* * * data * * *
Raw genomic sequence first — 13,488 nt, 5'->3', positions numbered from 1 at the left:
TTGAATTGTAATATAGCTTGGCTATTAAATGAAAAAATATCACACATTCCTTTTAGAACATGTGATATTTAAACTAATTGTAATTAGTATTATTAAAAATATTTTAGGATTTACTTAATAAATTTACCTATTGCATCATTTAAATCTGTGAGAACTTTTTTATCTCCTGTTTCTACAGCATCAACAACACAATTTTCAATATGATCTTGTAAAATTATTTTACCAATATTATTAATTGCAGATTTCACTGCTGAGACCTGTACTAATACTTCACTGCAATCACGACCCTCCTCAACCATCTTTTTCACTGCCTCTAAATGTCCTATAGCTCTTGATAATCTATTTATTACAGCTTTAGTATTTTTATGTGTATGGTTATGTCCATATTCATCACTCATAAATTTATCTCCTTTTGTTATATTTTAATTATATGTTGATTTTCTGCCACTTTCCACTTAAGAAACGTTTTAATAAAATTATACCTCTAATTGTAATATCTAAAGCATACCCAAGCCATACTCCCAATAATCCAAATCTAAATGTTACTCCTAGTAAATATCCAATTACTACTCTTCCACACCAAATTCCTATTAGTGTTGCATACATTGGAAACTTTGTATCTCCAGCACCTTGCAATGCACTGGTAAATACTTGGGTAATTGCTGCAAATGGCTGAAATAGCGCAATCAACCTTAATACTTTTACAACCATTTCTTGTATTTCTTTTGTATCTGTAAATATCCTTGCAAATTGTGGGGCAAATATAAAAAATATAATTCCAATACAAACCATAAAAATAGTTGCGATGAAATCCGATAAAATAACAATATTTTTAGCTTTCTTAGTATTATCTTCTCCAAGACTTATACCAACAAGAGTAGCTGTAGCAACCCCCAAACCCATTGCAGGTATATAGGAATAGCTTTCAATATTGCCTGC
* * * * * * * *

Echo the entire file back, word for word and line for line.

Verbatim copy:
Raw genomic sequence first — 13,488 nt, 5'->3', positions numbered from 1 at the left:
TTGAATTGTAATATAGCTTGGCTATTAAATGAAAAAATATCACACATTCCTTTTAGAACATGTGATATTTAAACTAATTGTAATTAGTATTATTAAAAATATTTTAGGATTTACTTAATAAATTTACCTATTGCATCATTTAAATCTGTGAGAACTTTTTTATCTCCTGTTTCTACAGCATCAACAACACAATTTTCAATATGATCTTGTAAAATTATTTTACCAATATTATTAATTGCAGATTTCACTGCTGAGACCTGTACTAATACTTCACTGCAATCACGACCCTCCTCAACCATCTTTTTCACTGCCTCTAAATGTCCTATAGCTCTTGATAATCTATTTATTACAGCTTTAGTATTTTTATGTGTATGGTTATGTCCATATTCATCACTCATAAATTTATCTCCTTTTGTTATATTTTAATTATATGTTGATTTTCTGCCACTTTCCACTTAAGAAACGTTTTAATAAAATTATACCTCTAATTGTAATATCTAAAGCATACCCAAGCCATACTCCCAATAATCCAAATCTAAATGTTACTCCTAGTAAATATCCAATTACTACTCTTCCACACCAAATTCCTATTAGTGTTGCATACATTGGAAACTTTGTATCTCCAGCACCTTGCAATGCACTGGTAAATACTTGGGTAATTGCTGCAAATGGCTGAAATAGCGCAATCAACCTTAATACTTTTACAACCATTTCTTGTATTTCTTTTGTATCTGTAAATATCCTTGCAAATTGTGGGGCAAATATAAAAAATATAATTCCAATACAAACCATAAAAATAGTTGCGATGAAATCCGATAAAATAACAATATTTTTAGCTTTCTTAGTATTATCTTCTCCAAGACTTATACCAACAAGAGTAGCTGTAGCAACCCCCAAACCCATTGCAGGTATATAGGAATAGCTTTCAATATTGCCTGC